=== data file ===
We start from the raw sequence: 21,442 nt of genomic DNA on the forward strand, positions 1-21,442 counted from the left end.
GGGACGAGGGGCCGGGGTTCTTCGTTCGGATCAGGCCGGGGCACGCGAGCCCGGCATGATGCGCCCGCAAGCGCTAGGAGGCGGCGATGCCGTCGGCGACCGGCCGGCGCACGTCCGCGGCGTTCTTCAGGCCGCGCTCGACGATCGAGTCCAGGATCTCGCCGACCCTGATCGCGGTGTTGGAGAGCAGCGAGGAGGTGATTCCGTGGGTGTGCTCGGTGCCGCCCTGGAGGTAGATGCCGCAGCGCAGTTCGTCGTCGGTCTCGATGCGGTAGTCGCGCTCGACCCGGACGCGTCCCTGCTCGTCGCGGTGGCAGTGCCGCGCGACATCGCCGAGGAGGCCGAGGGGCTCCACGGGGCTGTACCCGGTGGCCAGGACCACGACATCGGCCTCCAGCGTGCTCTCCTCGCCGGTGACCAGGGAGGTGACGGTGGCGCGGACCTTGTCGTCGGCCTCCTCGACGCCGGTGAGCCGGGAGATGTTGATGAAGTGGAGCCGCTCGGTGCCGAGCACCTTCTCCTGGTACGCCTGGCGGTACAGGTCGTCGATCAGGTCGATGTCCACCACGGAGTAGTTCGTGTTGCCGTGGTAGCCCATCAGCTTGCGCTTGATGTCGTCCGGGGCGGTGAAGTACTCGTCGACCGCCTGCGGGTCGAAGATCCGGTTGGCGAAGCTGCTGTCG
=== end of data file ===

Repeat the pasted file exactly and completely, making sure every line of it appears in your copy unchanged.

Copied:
We start from the raw sequence: 21,442 nt of genomic DNA on the forward strand, positions 1-21,442 counted from the left end.
GGGACGAGGGGCCGGGGTTCTTCGTTCGGATCAGGCCGGGGCACGCGAGCCCGGCATGATGCGCCCGCAAGCGCTAGGAGGCGGCGATGCCGTCGGCGACCGGCCGGCGCACGTCCGCGGCGTTCTTCAGGCCGCGCTCGACGATCGAGTCCAGGATCTCGCCGACCCTGATCGCGGTGTTGGAGAGCAGCGAGGAGGTGATTCCGTGGGTGTGCTCGGTGCCGCCCTGGAGGTAGATGCCGCAGCGCAGTTCGTCGTCGGTCTCGATGCGGTAGTCGCGCTCGACCCGGACGCGTCCCTGCTCGTCGCGGTGGCAGTGCCGCGCGACATCGCCGAGGAGGCCGAGGGGCTCCACGGGGCTGTACCCGGTGGCCAGGACCACGACATCGGCCTCCAGCGTGCTCTCCTCGCCGGTGACCAGGGAGGTGACGGTGGCGCGGACCTTGTCGTCGGCCTCCTCGACGCCGGTGAGCCGGGAGATGTTGATGAAGTGGAGCCGCTCGGTGCCGAGCACCTTCTCCTGGTACGCCTGGCGGTACAGGTCGTCGATCAGGTCGATGTCCACCACGGAGTAGTTCGTGTTGCCGTGGTAGCCCATCAGCTTGCGCTTGATGTCGTCCGGGGCGGTGAAGTACTCGTCGACCGCCTGCGGGTCGAAGATCCGGTTGGCGAAGCTGCTGTCG